Trim the ends of the sashing even with the blocks.
Attaching a border (optional)
The border will add width to the table runner. If you do not want your table runner to be wider than the block or if you are going to make more rows to make a quilt, you can skip this step.
Attach one 2.5” strip to the front and back of the long sides of the runner, making sure right sides are together. Sew ¼” seam. Repeat on the other long side.
Iron border strips open on the front and back of the table runner.
Spray baste at least one side of the batting strips. Open the top border strip towards the center of the table runner and place one long batting strip with sprayed side down on the back border strip.
Make sure your butt the batting strip up very close and tight to the batting in the seam allowance. You do not want any visible space between the two pieces of batting. Take your time with placing these strips as it will make the border the same thickness as the blocks.
Fold top border strip over the added batting strips and smooth out any wrinkles or bumps. Pin in place. Now you want to attach the end border strips in the same manner as you did the long strips. Iron the border strips out flat and insert the batting strips. Fold the top border over the batting strips and pin in place.
Press the table runner and trim the border strips to 2”.
Using the 2.25” strips sew them together with diagonal seams. This will reduce bulk on the binding of the runner.
Trim the seams to .25” and press open. Press the long strip in half lengthwise and cut off the dog ears sticking out of the binding. Begin sewing the binding to the runner with a .25” seam allowance. Miter the corners. If you need help with how to make mitered corners on the binding, please review this YouTube video; https://www.youtube.com/watch?v=HpCow6SC89k.
For my table runner, I am attaching the binding to the back of the runner and pulling the folded edge of the binding to the front and will topstitch the binding down. If I were going to hand stitch the binding in place, I would attach the binding to the front and pull the folded edge over to the back. I have also clipped the tip of the seam allowances at the corners. This reduces bulk and makes a nice sharp point.
Press the binding out flat on the back.
Turn the runner over and press the binding over the seam. At the width it was cut, the seam should be covered by about 1/8”. Take care at the corner to fold the front miter opposite from the back miter. This reduces bulk in the corner. Press the front well and it will be much easier to stitch.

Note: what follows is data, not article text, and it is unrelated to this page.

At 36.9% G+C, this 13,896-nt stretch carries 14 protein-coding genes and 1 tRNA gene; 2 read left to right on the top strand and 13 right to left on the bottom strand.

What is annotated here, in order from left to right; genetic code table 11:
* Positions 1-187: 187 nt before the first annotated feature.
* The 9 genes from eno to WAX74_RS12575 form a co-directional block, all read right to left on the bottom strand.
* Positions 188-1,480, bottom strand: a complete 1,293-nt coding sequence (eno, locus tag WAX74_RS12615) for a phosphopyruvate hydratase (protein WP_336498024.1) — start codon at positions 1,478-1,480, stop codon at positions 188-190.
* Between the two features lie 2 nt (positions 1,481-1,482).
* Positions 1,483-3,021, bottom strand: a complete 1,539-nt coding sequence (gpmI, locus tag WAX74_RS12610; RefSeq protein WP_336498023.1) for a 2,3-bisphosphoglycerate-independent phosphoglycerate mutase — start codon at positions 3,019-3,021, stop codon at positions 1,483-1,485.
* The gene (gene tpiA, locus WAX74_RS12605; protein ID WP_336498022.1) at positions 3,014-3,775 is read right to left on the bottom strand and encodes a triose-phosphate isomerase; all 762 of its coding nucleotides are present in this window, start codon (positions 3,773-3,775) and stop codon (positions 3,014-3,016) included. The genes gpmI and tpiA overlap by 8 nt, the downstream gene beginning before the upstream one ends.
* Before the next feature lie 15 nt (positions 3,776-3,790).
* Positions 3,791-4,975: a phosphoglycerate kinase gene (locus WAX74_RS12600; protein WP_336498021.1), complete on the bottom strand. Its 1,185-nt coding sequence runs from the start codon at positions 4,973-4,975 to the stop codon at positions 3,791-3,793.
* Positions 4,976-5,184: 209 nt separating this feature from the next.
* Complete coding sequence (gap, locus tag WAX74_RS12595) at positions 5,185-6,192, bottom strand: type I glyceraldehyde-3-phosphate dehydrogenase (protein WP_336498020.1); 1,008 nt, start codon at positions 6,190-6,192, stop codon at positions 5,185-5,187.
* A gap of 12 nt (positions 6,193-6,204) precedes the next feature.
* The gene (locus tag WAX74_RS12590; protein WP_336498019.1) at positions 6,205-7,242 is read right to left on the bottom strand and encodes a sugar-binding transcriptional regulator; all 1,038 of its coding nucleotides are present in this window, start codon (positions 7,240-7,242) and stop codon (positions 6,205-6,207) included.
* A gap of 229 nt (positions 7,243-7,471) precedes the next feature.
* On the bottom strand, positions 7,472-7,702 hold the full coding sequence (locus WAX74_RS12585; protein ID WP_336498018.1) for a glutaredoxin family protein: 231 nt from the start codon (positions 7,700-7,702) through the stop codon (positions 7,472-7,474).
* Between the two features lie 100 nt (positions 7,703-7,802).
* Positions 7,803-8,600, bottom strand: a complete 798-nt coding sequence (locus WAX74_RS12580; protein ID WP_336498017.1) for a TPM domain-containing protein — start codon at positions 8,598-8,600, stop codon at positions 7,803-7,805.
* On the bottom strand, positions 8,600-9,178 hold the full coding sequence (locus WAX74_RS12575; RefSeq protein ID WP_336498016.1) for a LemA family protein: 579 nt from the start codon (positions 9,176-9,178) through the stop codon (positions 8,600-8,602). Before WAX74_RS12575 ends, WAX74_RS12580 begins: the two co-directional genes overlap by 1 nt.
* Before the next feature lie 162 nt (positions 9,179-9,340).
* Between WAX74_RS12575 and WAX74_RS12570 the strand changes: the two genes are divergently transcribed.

Topstitch down the edge of the binding. I am using a straight stitch though this is a perfect place to use one of the decorative stitches that comes with sewing machines. One of my favorite to use is a multi-stitch zig zag, most commonly used for stretch fabric. It takes 3 stitches up each leg of the zig and 3 stitches down the leg of the zag. What is great about that stitch is it is difficult for several stitches to come out at one time. I use an orange stick, like used for manicures, to hold the fabric down and to keep my fingers safe. If you can, position your needle so the edge of your foot rides next to the folded edge.
Now we need to secure the batting strips you added into the border. If left with no stitching on the batting, it could shift out of place when washed. The spray will hold it for several washing, but it will not hold it forever. You want to stitch close to the edge of the batting, approximately 3/8” from the border seam. This is also a great area to use your decorative stitches. I like the Serpentine stitch. I stretch it out to the widest and longest it can be made on my machine. When washed it makes an awesome puffy texture. I also use it a lot on quilts done in row after row and the texture it produces is amazing. For this runner I used 2 rows of straight stitches as I did not want to detract from the Mandalas I embroidered. I place a second row of stitching about the same distance from the binding edge as I did on the border edge. The binding edge is already secured when I putting the binding on. This second row is simply decoration.
Tie and tuck any loose threads in the batting. Clip ends close to fabric.
Photo of the completed table runner front is below. My lighting was very difficult, the blue is actually like the blue in the photos used throughout the document. The white around the table runner is the background the runner is on.
The back of the table runner is shown below.